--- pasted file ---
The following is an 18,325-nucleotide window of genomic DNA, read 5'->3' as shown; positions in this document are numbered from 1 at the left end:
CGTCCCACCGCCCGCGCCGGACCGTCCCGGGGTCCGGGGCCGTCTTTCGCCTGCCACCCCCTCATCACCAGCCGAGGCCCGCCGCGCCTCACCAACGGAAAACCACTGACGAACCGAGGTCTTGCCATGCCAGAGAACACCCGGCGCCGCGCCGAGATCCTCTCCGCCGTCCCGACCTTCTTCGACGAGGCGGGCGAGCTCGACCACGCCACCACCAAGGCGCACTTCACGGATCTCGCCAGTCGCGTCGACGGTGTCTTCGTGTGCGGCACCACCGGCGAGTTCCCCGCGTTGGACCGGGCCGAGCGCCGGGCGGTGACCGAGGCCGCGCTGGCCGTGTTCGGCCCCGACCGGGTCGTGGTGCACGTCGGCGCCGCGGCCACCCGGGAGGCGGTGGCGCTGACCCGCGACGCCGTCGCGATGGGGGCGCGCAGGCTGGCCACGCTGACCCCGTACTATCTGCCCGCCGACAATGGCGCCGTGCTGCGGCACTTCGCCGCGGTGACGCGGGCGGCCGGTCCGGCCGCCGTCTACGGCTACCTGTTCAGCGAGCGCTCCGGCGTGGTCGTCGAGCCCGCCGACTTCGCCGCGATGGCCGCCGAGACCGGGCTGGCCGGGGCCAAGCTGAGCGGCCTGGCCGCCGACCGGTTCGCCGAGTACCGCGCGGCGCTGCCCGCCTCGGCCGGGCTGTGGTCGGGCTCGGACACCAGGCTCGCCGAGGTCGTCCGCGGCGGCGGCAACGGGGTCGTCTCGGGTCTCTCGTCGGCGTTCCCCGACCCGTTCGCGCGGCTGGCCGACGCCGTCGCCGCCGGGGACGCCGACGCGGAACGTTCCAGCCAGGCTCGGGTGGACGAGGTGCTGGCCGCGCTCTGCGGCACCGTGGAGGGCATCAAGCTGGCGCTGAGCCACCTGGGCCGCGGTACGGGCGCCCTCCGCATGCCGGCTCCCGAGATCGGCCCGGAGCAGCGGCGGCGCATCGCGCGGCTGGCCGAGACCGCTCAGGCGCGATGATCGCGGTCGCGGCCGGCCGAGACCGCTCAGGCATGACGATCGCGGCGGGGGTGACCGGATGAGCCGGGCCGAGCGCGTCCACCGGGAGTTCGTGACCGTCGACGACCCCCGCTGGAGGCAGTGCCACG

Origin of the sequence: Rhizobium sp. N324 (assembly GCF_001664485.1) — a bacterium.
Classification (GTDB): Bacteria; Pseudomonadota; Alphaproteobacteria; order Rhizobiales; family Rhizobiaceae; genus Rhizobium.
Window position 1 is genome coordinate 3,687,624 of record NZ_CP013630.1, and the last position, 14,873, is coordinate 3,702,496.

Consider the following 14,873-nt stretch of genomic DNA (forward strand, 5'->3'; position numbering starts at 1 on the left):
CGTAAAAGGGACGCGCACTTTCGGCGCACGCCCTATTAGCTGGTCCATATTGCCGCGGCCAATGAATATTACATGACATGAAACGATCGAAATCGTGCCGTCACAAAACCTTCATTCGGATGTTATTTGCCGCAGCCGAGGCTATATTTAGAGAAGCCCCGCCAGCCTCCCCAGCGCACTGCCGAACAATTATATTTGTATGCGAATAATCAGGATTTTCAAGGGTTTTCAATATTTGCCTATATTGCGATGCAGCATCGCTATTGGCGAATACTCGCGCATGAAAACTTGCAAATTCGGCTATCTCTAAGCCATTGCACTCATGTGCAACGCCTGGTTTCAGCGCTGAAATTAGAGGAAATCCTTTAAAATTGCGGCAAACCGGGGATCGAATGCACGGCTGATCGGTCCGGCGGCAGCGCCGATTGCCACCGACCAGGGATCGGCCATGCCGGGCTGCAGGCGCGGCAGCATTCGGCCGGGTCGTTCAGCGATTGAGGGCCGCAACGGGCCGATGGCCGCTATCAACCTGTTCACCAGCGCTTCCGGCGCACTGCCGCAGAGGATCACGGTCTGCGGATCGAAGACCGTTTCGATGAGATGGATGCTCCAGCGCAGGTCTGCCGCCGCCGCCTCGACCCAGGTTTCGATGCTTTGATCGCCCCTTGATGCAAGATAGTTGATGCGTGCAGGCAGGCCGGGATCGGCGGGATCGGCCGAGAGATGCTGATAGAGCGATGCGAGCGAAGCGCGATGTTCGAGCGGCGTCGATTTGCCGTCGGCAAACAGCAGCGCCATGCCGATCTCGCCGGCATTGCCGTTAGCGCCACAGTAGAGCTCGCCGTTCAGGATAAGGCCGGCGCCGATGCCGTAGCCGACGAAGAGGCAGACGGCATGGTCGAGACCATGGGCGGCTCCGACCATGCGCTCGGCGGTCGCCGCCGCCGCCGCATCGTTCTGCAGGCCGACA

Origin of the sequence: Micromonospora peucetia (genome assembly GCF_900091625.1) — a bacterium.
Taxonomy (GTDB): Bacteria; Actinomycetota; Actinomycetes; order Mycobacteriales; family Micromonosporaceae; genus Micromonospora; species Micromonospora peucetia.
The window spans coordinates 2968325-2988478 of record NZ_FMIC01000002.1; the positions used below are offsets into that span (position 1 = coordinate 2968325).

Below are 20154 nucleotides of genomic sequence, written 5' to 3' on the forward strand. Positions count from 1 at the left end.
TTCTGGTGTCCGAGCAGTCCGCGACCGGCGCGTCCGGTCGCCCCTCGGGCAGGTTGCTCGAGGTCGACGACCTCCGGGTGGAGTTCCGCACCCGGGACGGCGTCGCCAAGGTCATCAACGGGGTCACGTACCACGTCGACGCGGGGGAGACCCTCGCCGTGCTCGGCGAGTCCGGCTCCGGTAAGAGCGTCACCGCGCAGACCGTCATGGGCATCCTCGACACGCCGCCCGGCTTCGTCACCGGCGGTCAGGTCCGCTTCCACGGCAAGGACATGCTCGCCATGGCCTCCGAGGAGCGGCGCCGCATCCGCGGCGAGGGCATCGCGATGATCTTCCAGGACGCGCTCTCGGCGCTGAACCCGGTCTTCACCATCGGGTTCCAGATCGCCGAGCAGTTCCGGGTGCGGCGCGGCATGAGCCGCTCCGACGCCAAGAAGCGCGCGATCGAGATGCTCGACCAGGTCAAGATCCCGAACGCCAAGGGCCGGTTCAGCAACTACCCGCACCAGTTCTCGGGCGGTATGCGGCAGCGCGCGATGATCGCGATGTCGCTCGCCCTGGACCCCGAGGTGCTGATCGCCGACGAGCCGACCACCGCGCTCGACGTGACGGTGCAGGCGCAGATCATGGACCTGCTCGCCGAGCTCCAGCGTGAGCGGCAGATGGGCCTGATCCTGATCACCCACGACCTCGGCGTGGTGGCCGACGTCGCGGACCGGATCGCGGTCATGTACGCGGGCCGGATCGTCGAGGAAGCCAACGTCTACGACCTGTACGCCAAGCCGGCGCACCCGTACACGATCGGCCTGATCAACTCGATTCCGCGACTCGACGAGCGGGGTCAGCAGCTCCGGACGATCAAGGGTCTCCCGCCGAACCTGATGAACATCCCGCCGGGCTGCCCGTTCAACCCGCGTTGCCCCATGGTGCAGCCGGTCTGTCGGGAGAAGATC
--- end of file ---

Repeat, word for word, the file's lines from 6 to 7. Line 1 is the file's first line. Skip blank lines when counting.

Consider the following 14,873-nt stretch of genomic DNA (forward strand, 5'->3'; position numbering starts at 1 on the left):
CGTAAAAGGGACGCGCACTTTCGGCGCACGCCCTATTAGCTGGTCCATATTGCCGCGGCCAATGAATATTACATGACATGAAACGATCGAAATCGTGCCGTCACAAAACCTTCATTCGGATGTTATTTGCCGCAGCCGAGGCTATATTTAGAGAAGCCCCGCCAGCCTCCCCAGCGCACTGCCGAACAATTATATTTGTATGCGAATAATCAGGATTTTCAAGGGTTTTCAATATTTGCCTATATTGCGATGCAGCATCGCTATTGGCGAATACTCGCGCATGAAAACTTGCAAATTCGGCTATCTCTAAGCCATTGCACTCATGTGCAACGCCTGGTTTCAGCGCTGAAATTAGAGGAAATCCTTTAAAATTGCGGCAAACCGGGGATCGAATGCACGGCTGATCGGTCCGGCGGCAGCGCCGATTGCCACCGACCAGGGATCGGCCATGCCGGGCTGCAGGCGCGGCAGCATTCGGCCGGGTCGTTCAGCGATTGAGGGCCGCAACGGGCCGATGGCCGCTATCAACCTGTTCACCAGCGCTTCCGGCGCACTGCCGCAGAGGATCACGGTCTGCGGATCGAAGACCGTTTCGATGAGATGGATGCTCCAGCGCAGGTCTGCCGCCGCCGCCTCGACCCAGGTTTCGATGCTTTGATCGCCCCTTGATGCAAGATAGTTGATGCGTGCAGGCAGGCCGGGATCGGCGGGATCGGCCGAGAGATGCTGATAGAGCGATGCGAGCGAAGCGCGATGTTCGAGCGGCGTCGATTTGCCGTCGGCAAACAGCAGCGCCATGCCGATCTCGCCGGCATTGCCGTTAGCGCCACAGTAGAGCTCGCCGTTCAGGATAAGGCCGGCGCCGATGCCGTAGCCGACGAAGAGGCAGACGGCATGGTCGAGACCATGGGCGGCTCCGACCATGCGCTCGGCGGTCGCCGCCGCCGCCGCATCGTTCTGCAGGCCGACA